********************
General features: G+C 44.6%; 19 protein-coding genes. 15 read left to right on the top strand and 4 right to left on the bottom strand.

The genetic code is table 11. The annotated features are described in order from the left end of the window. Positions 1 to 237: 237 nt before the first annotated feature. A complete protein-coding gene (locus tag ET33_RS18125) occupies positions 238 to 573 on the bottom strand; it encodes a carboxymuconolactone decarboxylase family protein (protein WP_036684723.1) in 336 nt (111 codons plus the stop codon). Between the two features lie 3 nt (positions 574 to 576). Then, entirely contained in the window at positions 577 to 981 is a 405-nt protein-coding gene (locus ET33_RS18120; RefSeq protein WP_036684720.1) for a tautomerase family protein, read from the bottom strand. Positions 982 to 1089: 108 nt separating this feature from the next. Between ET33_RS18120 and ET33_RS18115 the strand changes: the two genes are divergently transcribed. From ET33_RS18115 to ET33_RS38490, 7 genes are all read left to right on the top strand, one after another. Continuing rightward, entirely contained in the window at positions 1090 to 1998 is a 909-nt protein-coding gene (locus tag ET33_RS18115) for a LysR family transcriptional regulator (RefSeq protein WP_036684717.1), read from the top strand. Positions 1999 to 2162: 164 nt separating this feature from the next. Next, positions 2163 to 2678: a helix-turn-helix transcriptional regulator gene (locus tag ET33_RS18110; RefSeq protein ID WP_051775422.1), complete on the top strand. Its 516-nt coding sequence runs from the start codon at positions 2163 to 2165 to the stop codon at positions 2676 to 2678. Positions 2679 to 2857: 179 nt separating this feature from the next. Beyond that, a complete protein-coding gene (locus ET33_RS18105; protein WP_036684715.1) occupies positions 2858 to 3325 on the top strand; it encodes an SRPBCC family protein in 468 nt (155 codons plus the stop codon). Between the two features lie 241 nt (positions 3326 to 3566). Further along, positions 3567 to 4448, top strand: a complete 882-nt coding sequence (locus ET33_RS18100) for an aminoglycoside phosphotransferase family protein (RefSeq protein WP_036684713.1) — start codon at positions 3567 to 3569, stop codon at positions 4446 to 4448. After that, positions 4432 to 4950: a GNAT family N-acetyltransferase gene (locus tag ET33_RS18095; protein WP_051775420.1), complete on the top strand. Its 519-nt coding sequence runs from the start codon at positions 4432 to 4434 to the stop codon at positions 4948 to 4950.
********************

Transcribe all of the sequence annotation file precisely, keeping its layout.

General features: G+C 44.6%; 19 protein-coding genes. 15 read left to right on the top strand and 4 right to left on the bottom strand.

The genetic code is table 11. The annotated features are described in order from the left end of the window. Positions 1 to 237: 237 nt before the first annotated feature. A complete protein-coding gene (locus tag ET33_RS18125) occupies positions 238 to 573 on the bottom strand; it encodes a carboxymuconolactone decarboxylase family protein (protein WP_036684723.1) in 336 nt (111 codons plus the stop codon). Between the two features lie 3 nt (positions 574 to 576). Then, entirely contained in the window at positions 577 to 981 is a 405-nt protein-coding gene (locus ET33_RS18120; RefSeq protein WP_036684720.1) for a tautomerase family protein, read from the bottom strand. Positions 982 to 1089: 108 nt separating this feature from the next. Between ET33_RS18120 and ET33_RS18115 the strand changes: the two genes are divergently transcribed. From ET33_RS18115 to ET33_RS38490, 7 genes are all read left to right on the top strand, one after another. Continuing rightward, entirely contained in the window at positions 1090 to 1998 is a 909-nt protein-coding gene (locus tag ET33_RS18115) for a LysR family transcriptional regulator (RefSeq protein WP_036684717.1), read from the top strand. Positions 1999 to 2162: 164 nt separating this feature from the next. Next, positions 2163 to 2678: a helix-turn-helix transcriptional regulator gene (locus tag ET33_RS18110; RefSeq protein ID WP_051775422.1), complete on the top strand. Its 516-nt coding sequence runs from the start codon at positions 2163 to 2165 to the stop codon at positions 2676 to 2678. Positions 2679 to 2857: 179 nt separating this feature from the next. Beyond that, a complete protein-coding gene (locus ET33_RS18105; protein WP_036684715.1) occupies positions 2858 to 3325 on the top strand; it encodes an SRPBCC family protein in 468 nt (155 codons plus the stop codon). Between the two features lie 241 nt (positions 3326 to 3566). Further along, positions 3567 to 4448, top strand: a complete 882-nt coding sequence (locus ET33_RS18100) for an aminoglycoside phosphotransferase family protein (RefSeq protein WP_036684713.1) — start codon at positions 3567 to 3569, stop codon at positions 4446 to 4448. After that, positions 4432 to 4950: a GNAT family N-acetyltransferase gene (locus tag ET33_RS18095; protein WP_051775420.1), complete on the top strand. Its 519-nt coding sequence runs from the start codon at positions 4432 to 4434 to the stop codon at positions 4948 to 4950.